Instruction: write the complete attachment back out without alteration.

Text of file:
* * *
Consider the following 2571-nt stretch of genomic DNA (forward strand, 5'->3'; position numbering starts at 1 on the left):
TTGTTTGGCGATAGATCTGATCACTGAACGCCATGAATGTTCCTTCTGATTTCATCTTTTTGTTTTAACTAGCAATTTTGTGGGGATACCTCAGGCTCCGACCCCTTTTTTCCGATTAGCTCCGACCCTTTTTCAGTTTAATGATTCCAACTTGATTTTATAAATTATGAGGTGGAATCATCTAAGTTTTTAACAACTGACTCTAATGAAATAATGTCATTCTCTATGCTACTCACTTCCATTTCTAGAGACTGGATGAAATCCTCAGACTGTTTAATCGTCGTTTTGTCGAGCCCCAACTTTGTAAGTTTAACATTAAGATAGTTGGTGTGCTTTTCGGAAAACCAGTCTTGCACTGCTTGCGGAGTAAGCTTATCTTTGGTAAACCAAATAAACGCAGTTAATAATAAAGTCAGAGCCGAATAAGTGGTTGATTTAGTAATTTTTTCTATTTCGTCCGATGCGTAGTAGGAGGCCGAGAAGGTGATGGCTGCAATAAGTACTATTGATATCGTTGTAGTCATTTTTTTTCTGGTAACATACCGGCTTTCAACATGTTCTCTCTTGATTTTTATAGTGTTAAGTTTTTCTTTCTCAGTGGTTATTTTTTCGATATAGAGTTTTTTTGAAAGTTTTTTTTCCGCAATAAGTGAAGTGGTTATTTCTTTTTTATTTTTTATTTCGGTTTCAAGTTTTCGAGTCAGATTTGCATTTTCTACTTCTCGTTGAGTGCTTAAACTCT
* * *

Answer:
Consider the following 2571-nt stretch of genomic DNA (forward strand, 5'->3'; position numbering starts at 1 on the left):
TTGTTTGGCGATAGATCTGATCACTGAACGCCATGAATGTTCCTTCTGATTTCATCTTTTTGTTTTAACTAGCAATTTTGTGGGGATACCTCAGGCTCCGACCCCTTTTTTCCGATTAGCTCCGACCCTTTTTCAGTTTAATGATTCCAACTTGATTTTATAAATTATGAGGTGGAATCATCTAAGTTTTTAACAACTGACTCTAATGAAATAATGTCATTCTCTATGCTACTCACTTCCATTTCTAGAGACTGGATGAAATCCTCAGACTGTTTAATCGTCGTTTTGTCGAGCCCCAACTTTGTAAGTTTAACATTAAGATAGTTGGTGTGCTTTTCGGAAAACCAGTCTTGCACTGCTTGCGGAGTAAGCTTATCTTTGGTAAACCAAATAAACGCAGTTAATAATAAAGTCAGAGCCGAATAAGTGGTTGATTTAGTAATTTTTTCTATTTCGTCCGATGCGTAGTAGGAGGCCGAGAAGGTGATGGCTGCAATAAGTACTATTGATATCGTTGTAGTCATTTTTTTTCTGGTAACATACCGGCTTTCAACATGTTCTCTCTTGATTTTTATAGTGTTAAGTTTTTCTTTCTCAGTGGTTATTTTTTCGATATAGAGTTTTTTTGAAAGTTTTTTTTCCGCAATAAGTGAAGTGGTTATTTCTTTTTTATTTTTTATTTCGGTTTCAAGTTTTCGAGTCAGATTTGCATTTTCTACTTCTCGTTGAGTGCTTAAACTCT